As they have been for the past two years, the 2016 Game Awards streamed exclusively live online last night, and they were a strange mixed-bag of spectacular highs and bizarre lows. As has become the norm with these kinds of events, there were some high-profile reveals and a few genuine, heartfelt moments sandwiched between jarring product placements and awkward, out-of-place presenters. As for the awards themselves, well, you wouldn't be blamed for thinking they were more a sideshow. Like the Spike Video Game Awards shows that preceded it, the main event at The Game Awards is the stuff that happens between when trophies are handed out – the big reveals, trailers, and demos that portend the year to come in gaming. All the games that won were worthy, but here's the best and worst of what we saw last night.
Multiplayer-only games tend to have a rough time during awards season – and especially at big productions like The Game Awards – but Overwatch may have ushered in a new day. Blizzard's blockbuster team-based shooter took home four awards last night, including the big one: it's The Game Awards' Game of the Year. It also won Best Multiplayer Game, and Best Esports game, plus Blizzard took home Best Direction largely due to its success with Overwatch. Does it have the trend toward games with enduring, long-term engagement to thank for this success? Or was it the way that Blizzard managed to inject an engrossing, tangible lore into a game without a hint of single-player? Who knows. Probably both. Either way, Overwatch certainly deserves the accolades.
You know things are weird when a trailer for a game from the creator of Metal Gear Solid – a game series not known for going light on the batshit crazy – that features a baby being carried in a futuristic camping flask by Guillermo Del Toro – is only marginally stranger than what happens on stage beforehand. After calling out Hideo Kojima’s former employer, Konami last year for preventing the just-fired game designer from attending the Game Awards, at this year’s show Geoff Keighley delivered a weird mix of best man’s speech and eulogy to a seated, slightly perplexed-looking Kojima before presenting him, tearfully, with the Industry Icon award. In that moment, Geoff was just a girl, standing in front of a boy, asking him to love her.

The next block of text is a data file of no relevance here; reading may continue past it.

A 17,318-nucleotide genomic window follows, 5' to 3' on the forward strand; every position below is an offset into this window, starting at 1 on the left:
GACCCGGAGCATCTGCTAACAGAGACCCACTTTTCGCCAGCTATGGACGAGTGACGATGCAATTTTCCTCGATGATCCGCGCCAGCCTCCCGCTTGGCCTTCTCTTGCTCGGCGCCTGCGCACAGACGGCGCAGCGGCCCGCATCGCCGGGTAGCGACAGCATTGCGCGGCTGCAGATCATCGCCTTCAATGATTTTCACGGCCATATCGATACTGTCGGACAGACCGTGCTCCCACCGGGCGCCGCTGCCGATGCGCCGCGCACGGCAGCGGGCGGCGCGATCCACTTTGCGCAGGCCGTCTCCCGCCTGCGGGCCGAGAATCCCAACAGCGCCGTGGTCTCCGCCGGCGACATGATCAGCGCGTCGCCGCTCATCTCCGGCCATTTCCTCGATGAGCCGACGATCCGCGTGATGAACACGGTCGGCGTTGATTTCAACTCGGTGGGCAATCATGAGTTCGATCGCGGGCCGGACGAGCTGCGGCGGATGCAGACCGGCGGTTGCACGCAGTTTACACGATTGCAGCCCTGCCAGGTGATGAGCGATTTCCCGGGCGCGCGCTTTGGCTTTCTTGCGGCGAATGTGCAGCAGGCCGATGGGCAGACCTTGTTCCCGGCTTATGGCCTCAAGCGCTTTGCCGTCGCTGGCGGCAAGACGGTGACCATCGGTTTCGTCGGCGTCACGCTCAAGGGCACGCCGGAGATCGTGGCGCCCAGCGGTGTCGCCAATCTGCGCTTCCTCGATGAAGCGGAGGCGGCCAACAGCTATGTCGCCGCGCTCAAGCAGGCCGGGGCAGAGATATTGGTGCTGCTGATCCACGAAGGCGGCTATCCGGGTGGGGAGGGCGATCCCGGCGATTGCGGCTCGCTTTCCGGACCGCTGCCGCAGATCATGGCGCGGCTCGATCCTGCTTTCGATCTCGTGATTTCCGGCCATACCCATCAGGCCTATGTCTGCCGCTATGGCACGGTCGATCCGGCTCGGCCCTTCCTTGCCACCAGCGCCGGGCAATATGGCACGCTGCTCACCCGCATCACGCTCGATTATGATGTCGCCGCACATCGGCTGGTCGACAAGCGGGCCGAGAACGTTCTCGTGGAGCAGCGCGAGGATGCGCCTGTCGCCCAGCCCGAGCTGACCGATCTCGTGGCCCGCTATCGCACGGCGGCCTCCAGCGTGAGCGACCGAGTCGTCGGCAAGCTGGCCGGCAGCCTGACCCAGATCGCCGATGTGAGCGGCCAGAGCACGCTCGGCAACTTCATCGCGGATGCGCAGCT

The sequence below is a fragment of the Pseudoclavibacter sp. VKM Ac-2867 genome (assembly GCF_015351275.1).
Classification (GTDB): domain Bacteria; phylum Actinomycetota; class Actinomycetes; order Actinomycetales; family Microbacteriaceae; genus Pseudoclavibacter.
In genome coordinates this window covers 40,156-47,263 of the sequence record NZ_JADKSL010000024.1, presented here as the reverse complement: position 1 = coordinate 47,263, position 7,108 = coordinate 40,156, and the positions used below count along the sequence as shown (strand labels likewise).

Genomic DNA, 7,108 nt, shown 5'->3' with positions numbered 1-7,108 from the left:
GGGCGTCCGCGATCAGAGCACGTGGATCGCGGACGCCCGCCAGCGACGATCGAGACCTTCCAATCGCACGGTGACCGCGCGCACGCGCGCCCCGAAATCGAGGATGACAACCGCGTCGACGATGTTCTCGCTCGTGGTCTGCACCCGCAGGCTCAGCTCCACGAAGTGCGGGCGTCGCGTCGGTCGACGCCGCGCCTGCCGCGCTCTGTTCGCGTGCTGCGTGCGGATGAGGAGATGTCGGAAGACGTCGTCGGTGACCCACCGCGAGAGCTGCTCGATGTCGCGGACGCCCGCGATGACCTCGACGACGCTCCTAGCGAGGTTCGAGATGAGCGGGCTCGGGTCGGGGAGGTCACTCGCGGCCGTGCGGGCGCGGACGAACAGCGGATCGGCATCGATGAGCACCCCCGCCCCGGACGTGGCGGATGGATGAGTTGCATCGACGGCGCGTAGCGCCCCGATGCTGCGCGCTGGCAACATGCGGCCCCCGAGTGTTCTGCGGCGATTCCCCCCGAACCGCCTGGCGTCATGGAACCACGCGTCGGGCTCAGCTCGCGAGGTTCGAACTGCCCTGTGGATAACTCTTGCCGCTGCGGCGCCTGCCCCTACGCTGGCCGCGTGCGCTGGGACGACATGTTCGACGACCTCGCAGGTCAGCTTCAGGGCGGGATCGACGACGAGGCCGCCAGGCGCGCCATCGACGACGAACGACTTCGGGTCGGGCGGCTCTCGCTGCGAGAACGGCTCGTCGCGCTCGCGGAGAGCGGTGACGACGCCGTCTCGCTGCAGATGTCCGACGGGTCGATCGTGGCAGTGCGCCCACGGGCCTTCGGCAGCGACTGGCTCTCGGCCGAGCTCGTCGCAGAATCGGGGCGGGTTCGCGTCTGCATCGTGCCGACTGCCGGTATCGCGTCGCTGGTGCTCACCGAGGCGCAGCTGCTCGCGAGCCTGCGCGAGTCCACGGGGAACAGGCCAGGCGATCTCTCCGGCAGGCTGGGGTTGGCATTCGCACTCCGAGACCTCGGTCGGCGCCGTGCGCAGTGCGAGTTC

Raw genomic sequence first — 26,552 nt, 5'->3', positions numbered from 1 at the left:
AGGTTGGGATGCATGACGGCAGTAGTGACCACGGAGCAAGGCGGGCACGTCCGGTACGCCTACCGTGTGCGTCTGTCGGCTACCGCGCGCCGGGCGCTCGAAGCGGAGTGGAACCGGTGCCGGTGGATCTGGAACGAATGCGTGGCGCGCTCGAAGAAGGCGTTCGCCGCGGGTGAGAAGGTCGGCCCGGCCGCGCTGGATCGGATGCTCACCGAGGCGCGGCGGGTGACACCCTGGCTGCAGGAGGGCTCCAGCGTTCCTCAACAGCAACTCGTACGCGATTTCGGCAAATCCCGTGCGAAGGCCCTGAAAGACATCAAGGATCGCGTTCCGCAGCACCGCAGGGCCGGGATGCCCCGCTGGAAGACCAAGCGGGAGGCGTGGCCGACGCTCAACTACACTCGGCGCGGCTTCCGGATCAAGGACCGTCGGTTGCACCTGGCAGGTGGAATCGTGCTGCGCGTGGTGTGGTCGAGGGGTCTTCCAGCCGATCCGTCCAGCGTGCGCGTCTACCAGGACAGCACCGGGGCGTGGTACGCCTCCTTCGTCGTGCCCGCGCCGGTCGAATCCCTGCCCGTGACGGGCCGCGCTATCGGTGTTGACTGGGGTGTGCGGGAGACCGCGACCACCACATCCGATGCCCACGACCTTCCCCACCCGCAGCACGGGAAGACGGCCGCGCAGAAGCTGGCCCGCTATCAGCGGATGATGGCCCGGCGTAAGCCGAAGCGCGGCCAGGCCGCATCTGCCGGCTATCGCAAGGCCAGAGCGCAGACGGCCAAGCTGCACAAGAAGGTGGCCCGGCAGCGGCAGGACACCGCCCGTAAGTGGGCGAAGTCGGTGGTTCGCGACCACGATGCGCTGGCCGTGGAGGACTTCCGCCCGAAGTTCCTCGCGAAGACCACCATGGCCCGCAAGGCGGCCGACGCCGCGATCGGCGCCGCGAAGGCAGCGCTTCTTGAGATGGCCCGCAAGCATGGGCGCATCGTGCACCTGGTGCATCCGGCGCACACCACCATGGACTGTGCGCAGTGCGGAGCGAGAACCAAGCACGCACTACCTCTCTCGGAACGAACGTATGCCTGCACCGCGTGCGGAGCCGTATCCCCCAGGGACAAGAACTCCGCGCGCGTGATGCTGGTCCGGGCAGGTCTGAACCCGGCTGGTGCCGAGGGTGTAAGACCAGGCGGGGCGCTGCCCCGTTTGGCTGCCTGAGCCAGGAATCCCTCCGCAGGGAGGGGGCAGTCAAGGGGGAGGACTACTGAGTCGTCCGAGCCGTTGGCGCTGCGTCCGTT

What followed was the trailer for Death Stranding, courtesy of the newly-independent Kojima Productions. Last year, the reveal trailer was about Norman Reedus standing on beach, naked, with a baby in his arms. This year, we got more dead crabs, some tanks, zombie-like soldiers, Guillermo Del Toro hiding under a bridge and the introduction of what we’re assuming is the principal villain, played by the Danish actor Mads Mikkelsen – looking like he just lost a very tough fight with a very large tube of mascara. As ever with Kojima games, the more you see, the more questions you have. Kojima has already admitted this one is addressing environmental destruction and the oil-like black goo, zombies and preservation (albeit in a glass bottle) of what could be the last uncontaminated human baby all points to precisely that.
Schick's Hydrobot probably seemed like a good idea in a glossy boardroom but became something from a fever nightmare the minute a man-sized object with multiple blades was wandering around a darkened room, leering – as much as something with no eyes or mouth can leer – at the lustrous beards that are the pride of so many game creators and fans. Every time we began to relax he would loom into frame again – the deformed child of a loveless commercial union.